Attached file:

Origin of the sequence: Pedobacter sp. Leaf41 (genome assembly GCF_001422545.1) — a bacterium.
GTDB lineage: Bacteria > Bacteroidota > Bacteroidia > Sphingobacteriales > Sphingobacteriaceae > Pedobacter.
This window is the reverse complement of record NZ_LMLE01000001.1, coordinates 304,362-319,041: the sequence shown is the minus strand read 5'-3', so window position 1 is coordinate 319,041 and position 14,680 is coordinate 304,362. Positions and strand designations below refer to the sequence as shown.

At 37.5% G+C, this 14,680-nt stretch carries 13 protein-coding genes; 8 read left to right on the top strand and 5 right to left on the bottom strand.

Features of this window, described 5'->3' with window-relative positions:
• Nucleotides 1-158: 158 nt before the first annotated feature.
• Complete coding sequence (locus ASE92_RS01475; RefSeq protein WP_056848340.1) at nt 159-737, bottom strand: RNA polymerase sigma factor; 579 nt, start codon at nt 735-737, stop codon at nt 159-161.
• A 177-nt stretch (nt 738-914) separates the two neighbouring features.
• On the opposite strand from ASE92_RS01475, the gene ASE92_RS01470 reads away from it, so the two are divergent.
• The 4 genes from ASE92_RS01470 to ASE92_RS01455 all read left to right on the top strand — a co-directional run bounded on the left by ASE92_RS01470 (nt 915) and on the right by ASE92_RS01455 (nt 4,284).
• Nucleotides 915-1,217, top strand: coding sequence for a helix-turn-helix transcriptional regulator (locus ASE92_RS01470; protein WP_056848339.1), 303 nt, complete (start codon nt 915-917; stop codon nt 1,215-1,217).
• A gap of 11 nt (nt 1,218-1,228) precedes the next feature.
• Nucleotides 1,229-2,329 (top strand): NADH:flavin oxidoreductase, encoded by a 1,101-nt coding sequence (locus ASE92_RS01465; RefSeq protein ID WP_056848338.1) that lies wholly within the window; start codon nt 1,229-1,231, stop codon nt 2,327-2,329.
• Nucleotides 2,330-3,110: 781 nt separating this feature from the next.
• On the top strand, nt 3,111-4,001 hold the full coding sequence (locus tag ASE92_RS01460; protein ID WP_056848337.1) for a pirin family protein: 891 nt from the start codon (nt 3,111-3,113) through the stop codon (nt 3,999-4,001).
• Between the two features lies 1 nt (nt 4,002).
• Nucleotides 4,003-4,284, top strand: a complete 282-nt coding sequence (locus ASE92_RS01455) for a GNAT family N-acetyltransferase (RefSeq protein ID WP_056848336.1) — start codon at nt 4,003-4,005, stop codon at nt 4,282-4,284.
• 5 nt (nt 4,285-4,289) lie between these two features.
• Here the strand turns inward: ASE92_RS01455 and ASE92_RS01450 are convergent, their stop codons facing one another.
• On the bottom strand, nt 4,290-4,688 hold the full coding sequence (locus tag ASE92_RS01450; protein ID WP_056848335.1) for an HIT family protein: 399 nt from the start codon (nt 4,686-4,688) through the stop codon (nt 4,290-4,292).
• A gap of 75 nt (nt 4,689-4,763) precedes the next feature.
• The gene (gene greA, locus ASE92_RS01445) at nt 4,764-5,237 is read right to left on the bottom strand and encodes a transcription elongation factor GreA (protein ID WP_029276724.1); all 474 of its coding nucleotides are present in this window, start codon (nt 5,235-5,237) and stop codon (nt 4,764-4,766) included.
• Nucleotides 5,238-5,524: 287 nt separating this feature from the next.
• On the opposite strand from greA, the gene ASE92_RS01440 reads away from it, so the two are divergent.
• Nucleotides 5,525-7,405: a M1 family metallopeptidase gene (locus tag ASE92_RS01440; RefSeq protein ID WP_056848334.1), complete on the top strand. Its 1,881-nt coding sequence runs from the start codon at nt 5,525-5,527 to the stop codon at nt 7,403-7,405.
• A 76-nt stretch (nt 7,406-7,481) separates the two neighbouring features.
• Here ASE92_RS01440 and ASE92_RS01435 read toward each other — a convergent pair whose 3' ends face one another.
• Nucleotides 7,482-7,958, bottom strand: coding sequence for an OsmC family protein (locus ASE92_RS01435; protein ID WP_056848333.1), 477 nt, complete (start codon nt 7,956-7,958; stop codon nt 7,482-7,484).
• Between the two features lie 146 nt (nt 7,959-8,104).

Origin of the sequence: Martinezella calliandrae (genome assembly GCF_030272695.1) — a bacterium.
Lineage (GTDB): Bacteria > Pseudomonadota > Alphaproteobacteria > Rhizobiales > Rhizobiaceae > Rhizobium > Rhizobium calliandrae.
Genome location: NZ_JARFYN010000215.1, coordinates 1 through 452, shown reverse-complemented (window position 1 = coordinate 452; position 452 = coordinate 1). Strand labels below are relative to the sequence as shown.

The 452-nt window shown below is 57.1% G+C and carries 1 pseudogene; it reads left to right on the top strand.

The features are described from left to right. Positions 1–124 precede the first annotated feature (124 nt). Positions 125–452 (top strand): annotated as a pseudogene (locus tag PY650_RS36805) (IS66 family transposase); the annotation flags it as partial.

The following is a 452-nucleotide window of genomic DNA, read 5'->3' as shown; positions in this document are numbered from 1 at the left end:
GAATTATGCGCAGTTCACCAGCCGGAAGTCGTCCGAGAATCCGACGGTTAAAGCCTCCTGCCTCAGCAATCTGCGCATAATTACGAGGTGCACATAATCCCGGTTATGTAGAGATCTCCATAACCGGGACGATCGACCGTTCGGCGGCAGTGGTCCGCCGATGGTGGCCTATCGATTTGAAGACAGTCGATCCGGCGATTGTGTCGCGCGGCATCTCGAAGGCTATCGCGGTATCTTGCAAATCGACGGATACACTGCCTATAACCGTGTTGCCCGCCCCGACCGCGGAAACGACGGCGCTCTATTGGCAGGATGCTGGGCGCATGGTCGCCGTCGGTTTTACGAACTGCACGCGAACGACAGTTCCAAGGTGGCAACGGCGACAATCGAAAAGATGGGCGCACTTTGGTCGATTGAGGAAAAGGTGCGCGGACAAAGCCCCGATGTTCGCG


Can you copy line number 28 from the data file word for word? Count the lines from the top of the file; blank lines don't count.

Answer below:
• Nucleotides 7,482-7,958, bottom strand: coding sequence for an OsmC family protein (locus ASE92_RS01435; protein ID WP_056848333.1), 477 nt, complete (start codon nt 7,956-7,958; stop codon nt 7,482-7,484).